Procedural penalties

edited August 2018 in EBU TDs

Hello. As a fairly recently qualified Director, I would appreciate some guidance from more experienced heads on when (and how severely) to impose procedural penalties.

There were two incidents at my club the other night which could under certain circumstances have incurred a penalty: one when two players failed to count their cards and the play had got as far as Trick 11 before anyone noticed that South had two cards left and West four (South is a highly experienced player who really should have known better).

The second involved a lady who took the law into her own hands in telling her inexperienced opponent what he and his partner had to do after he made an insufficient bid, and when he insisted on calling the director, demanded stridently that I "tell HIM his partner has to pass throughout".

I did not impose a penalty in either case as this was the first time for both under my (brief) stewardship (though I have known the lady in the second case behave similarly in the past) - besides which as a fairly new director I would rather not do anything controversial just yet. (Ironically, my partner and I ended up second by two MPs to the first South).

I'm not so much asking "what should I have done?" as, in general terms, under what circumstances should a procedural penalty be incurred, how many chances should a player be given before incurring one, and how many match points should be involved? (The Laws, as I recall, are a bit vague on the subject - I don't have my copy to hand just now).

Comments

  • The White Book 2.8.2 ( https://www.ebu.co.uk/node/3173 ) gives suggested Procedural Penalties for various offences, some of them merit a warning first time. WB 8.12.3 gives “Standard amounts” for PPs, at MPs it is 10% of a top.

  • @MalcolmB said:
    The White Book 2.8.2 ( https://www.ebu.co.uk/node/3173 ) gives suggested Procedural Penalties for various offences, some of them merit a warning first time. WB 8.12.3 gives “Standard amounts” for PPs, at MPs it is 10% of a top.

    Actually it is now 25% of a top - it changed on 1st August. The director can of course award whatever PP he likes e.g. 40% of a standard EBU PP would be 10%. For aggravating circumstances double or higher multiples of standard PPs have been awarded.

    In a club, I would certainly suggest warnings (and perhaps a general announcement next session to highlight the procedure that was broken) and only issue quantitative PPs to reclacitrant offenders.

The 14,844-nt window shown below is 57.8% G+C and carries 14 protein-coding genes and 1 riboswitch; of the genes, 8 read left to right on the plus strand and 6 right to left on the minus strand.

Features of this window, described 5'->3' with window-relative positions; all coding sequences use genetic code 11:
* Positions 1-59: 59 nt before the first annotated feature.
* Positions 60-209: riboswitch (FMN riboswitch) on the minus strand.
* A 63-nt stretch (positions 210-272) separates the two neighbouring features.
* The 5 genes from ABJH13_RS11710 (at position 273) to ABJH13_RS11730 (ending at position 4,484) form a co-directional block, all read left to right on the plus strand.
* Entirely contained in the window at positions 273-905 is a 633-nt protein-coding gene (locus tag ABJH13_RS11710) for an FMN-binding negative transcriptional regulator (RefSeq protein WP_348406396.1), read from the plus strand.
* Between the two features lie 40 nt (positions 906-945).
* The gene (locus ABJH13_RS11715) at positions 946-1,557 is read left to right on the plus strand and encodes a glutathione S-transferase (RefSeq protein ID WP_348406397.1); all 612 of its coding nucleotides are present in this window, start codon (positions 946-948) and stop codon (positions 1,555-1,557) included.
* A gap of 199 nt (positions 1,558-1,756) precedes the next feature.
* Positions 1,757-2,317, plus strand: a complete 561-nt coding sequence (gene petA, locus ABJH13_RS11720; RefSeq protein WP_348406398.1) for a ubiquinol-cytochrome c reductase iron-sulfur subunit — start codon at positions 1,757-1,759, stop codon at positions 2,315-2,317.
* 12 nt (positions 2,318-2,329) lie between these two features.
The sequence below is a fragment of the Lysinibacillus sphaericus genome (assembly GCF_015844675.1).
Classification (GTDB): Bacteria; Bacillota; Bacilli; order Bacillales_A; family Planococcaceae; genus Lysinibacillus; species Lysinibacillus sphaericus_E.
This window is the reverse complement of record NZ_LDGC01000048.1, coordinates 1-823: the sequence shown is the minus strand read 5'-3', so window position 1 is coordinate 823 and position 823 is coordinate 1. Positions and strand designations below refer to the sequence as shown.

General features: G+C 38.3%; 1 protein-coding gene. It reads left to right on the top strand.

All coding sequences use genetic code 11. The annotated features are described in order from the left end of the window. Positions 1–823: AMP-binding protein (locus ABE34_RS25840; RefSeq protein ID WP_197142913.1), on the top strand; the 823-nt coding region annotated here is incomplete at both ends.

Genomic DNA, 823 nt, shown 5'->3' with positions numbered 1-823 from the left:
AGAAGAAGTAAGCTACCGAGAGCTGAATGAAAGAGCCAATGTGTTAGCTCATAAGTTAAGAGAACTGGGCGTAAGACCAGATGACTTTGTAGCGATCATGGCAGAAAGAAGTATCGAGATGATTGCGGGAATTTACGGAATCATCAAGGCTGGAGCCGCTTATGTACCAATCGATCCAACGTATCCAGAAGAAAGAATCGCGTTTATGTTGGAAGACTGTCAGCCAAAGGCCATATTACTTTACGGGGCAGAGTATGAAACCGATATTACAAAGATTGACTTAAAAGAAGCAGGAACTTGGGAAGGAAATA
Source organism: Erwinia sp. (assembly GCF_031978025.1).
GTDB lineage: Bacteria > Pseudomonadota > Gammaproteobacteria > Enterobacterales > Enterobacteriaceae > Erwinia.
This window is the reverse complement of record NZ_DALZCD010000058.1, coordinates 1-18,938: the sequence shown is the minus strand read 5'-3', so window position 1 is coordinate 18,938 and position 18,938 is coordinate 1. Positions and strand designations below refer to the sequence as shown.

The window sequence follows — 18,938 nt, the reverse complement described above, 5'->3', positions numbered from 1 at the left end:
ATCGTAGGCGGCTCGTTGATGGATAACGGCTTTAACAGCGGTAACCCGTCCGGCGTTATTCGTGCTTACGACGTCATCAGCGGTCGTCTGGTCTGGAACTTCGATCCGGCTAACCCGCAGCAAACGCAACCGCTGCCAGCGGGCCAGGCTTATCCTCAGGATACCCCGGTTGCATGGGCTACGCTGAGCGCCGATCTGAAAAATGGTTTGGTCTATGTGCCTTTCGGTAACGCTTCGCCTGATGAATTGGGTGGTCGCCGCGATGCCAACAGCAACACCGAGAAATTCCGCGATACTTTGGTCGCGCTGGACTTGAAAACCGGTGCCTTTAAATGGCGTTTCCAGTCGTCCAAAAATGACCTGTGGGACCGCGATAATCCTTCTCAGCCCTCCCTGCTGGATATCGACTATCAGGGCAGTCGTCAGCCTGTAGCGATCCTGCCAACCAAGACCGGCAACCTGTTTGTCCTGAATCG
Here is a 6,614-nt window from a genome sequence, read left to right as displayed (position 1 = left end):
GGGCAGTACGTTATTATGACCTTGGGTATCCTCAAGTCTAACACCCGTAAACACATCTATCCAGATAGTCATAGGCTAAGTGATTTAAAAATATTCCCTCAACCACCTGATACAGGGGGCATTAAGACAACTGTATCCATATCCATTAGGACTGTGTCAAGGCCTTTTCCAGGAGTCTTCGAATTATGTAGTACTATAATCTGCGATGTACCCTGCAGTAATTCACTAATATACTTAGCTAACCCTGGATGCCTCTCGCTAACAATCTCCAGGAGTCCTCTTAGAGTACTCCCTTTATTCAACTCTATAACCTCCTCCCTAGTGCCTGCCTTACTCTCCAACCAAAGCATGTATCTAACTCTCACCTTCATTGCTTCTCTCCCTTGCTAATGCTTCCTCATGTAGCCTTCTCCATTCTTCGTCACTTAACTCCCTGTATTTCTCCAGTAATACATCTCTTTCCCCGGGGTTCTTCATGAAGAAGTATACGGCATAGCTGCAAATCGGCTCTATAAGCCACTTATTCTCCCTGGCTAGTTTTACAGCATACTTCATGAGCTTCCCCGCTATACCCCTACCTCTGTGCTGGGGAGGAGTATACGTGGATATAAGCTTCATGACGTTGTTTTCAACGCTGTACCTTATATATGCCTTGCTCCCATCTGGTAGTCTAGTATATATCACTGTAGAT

Since you are representative of the club (who are the tournament organiser) maybe you could seek direction from the club committee who should be setting the Conditions of Contest.

  • In the first case, since the board would have to be cancelled and AV- awarded to both sides, I don't think a further penalty is warranted, unless they are repeat offenders.

    In the second case, I think it does merit one, especially as you indicate this is not the first time she has done this. I would also recommend familiarising yourself with Law 11 in preparation for future occasions when she might try to take the law into her own hands.

  • edited August 2018

    Thank you all for your input.

    Re the first hand, as it was the first time the board had been played, I got them to redeal it (and play it at coffee break so as not to hold the rest of the room up) - so there was no penalty at all. Was this incorrect?

    I like that Law 11.

  • I think you were right Mike, but I hope you warned them that they wouldn't have been so lucky if anyone else had already played the board.

  • In my opinion (which holds less weight than Gordon's), you should give a PP when an action has made an innocent party's evening less enjoyable (which by definition includes ruining a board for them)

    • On the first one, both pairs were at fault and no-one else is damaged so I wouldn't award a PP. if North/South had 14/12 cards and the board had to be cancelled, I might award a PP because E/W have been damaged (although awarding 60/40 is probably enough here, they've already been penalised).

    • The second one I think the PP is for acting obnoxiously rather than trying to be the table's TD. The latter I would tell someone not to do it at least once, and warn them they will get penalised if they do it again. But being rude to opponents should be stopped quickly.

    It's obviously a bit diplomatically difficult to give someone a PP when you are a playing director and as a result you finish in a higher position. There isn't an easy answer, other than being clear up front what offences will generate a PP, and being consistent in applying them. You don't want to give one player a penalty when you end up first as a consequence, and then not penalise someone else when it (coincidentally) doesn't affect your position.

    During the summer meeting, I am aware of (at least) two cases where loud talk at one table was overheard at another. The first was in the pairs, and prevented the board being played at that table. That merited a penalty. The second was in the teams, and the offending player was perhaps lucky that the board had not been played at either table in the match that overheard him, so they were able to play a substitute board and the player was not penalised.

  • @weejonnie said:
    Since you are representative of the club (who are the tournament organiser) maybe you could seek direction from the club committee who should be setting the Conditions of Contest.

    I definitely agree with this. The WB seeks to ensure consistency in EBU events by setting out standard penalties for various things. In the club context it is a good idea for the Committee to have some policy so that the different directors are consistent with each other. If they want to adopt the WB provisions on the grounds that the EBU has done all the hard work, well and good.

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